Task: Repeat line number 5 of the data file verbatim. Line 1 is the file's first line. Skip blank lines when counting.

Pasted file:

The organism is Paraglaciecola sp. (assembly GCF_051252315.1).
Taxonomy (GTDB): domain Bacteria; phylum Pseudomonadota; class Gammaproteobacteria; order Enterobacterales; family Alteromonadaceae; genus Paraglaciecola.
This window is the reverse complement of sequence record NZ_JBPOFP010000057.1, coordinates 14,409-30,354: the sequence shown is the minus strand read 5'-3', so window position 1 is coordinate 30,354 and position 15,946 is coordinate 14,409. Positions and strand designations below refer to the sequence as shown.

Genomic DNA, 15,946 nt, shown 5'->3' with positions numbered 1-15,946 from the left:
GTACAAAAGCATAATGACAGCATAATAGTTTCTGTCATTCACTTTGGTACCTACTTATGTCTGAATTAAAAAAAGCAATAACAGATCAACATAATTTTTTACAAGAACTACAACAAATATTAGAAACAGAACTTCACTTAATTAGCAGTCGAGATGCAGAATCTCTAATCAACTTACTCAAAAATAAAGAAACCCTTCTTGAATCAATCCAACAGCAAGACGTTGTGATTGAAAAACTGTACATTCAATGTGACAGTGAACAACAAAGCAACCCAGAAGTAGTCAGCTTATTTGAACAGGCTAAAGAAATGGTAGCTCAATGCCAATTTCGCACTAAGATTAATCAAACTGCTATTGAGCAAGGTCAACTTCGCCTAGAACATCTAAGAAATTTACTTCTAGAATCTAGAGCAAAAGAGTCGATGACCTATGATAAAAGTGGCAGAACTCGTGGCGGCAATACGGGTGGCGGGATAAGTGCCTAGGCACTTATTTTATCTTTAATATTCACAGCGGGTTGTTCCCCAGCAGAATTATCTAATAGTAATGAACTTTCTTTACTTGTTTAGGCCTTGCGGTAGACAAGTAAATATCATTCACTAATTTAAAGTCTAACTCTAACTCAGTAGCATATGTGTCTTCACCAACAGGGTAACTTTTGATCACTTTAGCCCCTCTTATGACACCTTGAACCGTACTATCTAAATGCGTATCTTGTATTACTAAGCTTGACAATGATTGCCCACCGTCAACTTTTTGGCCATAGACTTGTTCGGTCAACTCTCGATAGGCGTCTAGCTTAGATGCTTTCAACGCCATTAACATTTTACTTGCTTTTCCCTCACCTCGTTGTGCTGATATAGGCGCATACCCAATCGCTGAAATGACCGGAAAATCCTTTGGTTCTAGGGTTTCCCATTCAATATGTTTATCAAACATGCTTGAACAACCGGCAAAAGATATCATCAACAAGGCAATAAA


GTACAAAAGCATAATGACAGCATAATAGTTTCTGTCATTCACTTTGGTACCTACTTATGTCTGAATTAAAAAAAGCAATAACAGATCAACATAATTTTTTACAAGAACTACAACAAATATTAGAAACAGAACTTCACTTAATTAGCAGTCGAGATGCAGAATCTCTAATCAACTTACTCAAAAATAAAGAAACCCTTCTTGAATCAATCCAACAGCAAGACGTTGTGATTGAAAAACTGTACATTCAATGTGACAGTGAACAACAAAGCAACCCAGAAGTAGTCAGCTTATTTGAACAGGCTAAAGAAATGGTAGCTCAATGCCAATTTCGCACTAAGATTAATCAAACTGCTATTGAGCAAGGTCAACTTCGCCTAGAACATCTAAGAAATTTACTTCTAGAATCTAGAGCAAAAGAGTCGATGACCTATGATAAAAGTGGCAGAACTCGTGGCGGCAATACGGGTGGCGGGATAAGTGCCTAGGCACTTATTTTATCTTTAATATTCACAGCGGGTTGTTCCCCAGCAGAATTATCTAATAGTAATGAACTTTCTTTACTTGTTTAGGCCTTGCGGTAGACAAGTAAATATCATTCACTAATTTAAAGTCTAACTCTAACTCAGTAGCATATGTGTCTTCACCAACAGGGTAACTTTTGATCACTTTAGCCCCTCTTATGACACCTTGAACCGTACTATCTAAATGCGTATCTTGTATTACTAAGCTTGACAATGATTGCCCACCGTCAACTTTTTGGCCATAGACTTGTTCGGTCAACTCTCGATAGGCGTCTAGCTTAGATGCTTTCAACGCCATTAACATTTTACTTGCTTTTCCCTCACCTCGTTGTGCTGATATAGGCGCATACCCAATCGCTGAAATGACCGGAAAATCCTTTGGTTCTAGGGTTTCCCATTCAATATGTTTATCAAACATGCTTGAACAACCGGCAAAAGATATCATCAACAAGGCAATAAA